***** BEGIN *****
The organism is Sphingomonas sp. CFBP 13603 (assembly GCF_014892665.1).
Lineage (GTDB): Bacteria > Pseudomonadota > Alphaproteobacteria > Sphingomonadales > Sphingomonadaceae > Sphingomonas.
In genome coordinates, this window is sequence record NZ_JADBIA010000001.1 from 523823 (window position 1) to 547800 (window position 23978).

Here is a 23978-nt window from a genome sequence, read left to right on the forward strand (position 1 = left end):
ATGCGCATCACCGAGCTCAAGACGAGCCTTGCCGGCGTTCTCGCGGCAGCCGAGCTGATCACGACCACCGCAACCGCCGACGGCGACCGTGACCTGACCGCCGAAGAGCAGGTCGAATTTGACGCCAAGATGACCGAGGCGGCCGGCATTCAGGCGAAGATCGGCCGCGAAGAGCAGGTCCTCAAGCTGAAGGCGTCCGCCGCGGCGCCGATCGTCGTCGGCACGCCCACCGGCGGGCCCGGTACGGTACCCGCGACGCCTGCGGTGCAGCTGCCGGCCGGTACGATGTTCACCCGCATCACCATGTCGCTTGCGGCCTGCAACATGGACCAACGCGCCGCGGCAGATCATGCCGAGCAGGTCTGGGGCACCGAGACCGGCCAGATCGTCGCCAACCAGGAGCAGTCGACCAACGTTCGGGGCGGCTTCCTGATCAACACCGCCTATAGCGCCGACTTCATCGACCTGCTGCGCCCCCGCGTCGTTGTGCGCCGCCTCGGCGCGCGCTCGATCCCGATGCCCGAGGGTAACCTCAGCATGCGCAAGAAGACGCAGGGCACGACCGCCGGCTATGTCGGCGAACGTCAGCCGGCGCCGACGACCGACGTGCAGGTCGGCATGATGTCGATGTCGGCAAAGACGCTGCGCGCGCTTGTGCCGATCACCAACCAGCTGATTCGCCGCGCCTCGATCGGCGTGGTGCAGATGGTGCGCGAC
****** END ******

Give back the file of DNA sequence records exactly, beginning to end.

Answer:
The organism is Sphingomonas sp. CFBP 13603 (assembly GCF_014892665.1).
Lineage (GTDB): Bacteria > Pseudomonadota > Alphaproteobacteria > Sphingomonadales > Sphingomonadaceae > Sphingomonas.
In genome coordinates, this window is sequence record NZ_JADBIA010000001.1 from 523823 (window position 1) to 547800 (window position 23978).

Here is a 23978-nt window from a genome sequence, read left to right on the forward strand (position 1 = left end):
ATGCGCATCACCGAGCTCAAGACGAGCCTTGCCGGCGTTCTCGCGGCAGCCGAGCTGATCACGACCACCGCAACCGCCGACGGCGACCGTGACCTGACCGCCGAAGAGCAGGTCGAATTTGACGCCAAGATGACCGAGGCGGCCGGCATTCAGGCGAAGATCGGCCGCGAAGAGCAGGTCCTCAAGCTGAAGGCGTCCGCCGCGGCGCCGATCGTCGTCGGCACGCCCACCGGCGGGCCCGGTACGGTACCCGCGACGCCTGCGGTGCAGCTGCCGGCCGGTACGATGTTCACCCGCATCACCATGTCGCTTGCGGCCTGCAACATGGACCAACGCGCCGCGGCAGATCATGCCGAGCAGGTCTGGGGCACCGAGACCGGCCAGATCGTCGCCAACCAGGAGCAGTCGACCAACGTTCGGGGCGGCTTCCTGATCAACACCGCCTATAGCGCCGACTTCATCGACCTGCTGCGCCCCCGCGTCGTTGTGCGCCGCCTCGGCGCGCGCTCGATCCCGATGCCCGAGGGTAACCTCAGCATGCGCAAGAAGACGCAGGGCACGACCGCCGGCTATGTCGGCGAACGTCAGCCGGCGCCGACGACCGACGTGCAGGTCGGCATGATGTCGATGTCGGCAAAGACGCTGCGCGCGCTTGTGCCGATCACCAACCAGCTGATTCGCCGCGCCTCGATCGGCGTGGTGCAGATGGTGCGCGAC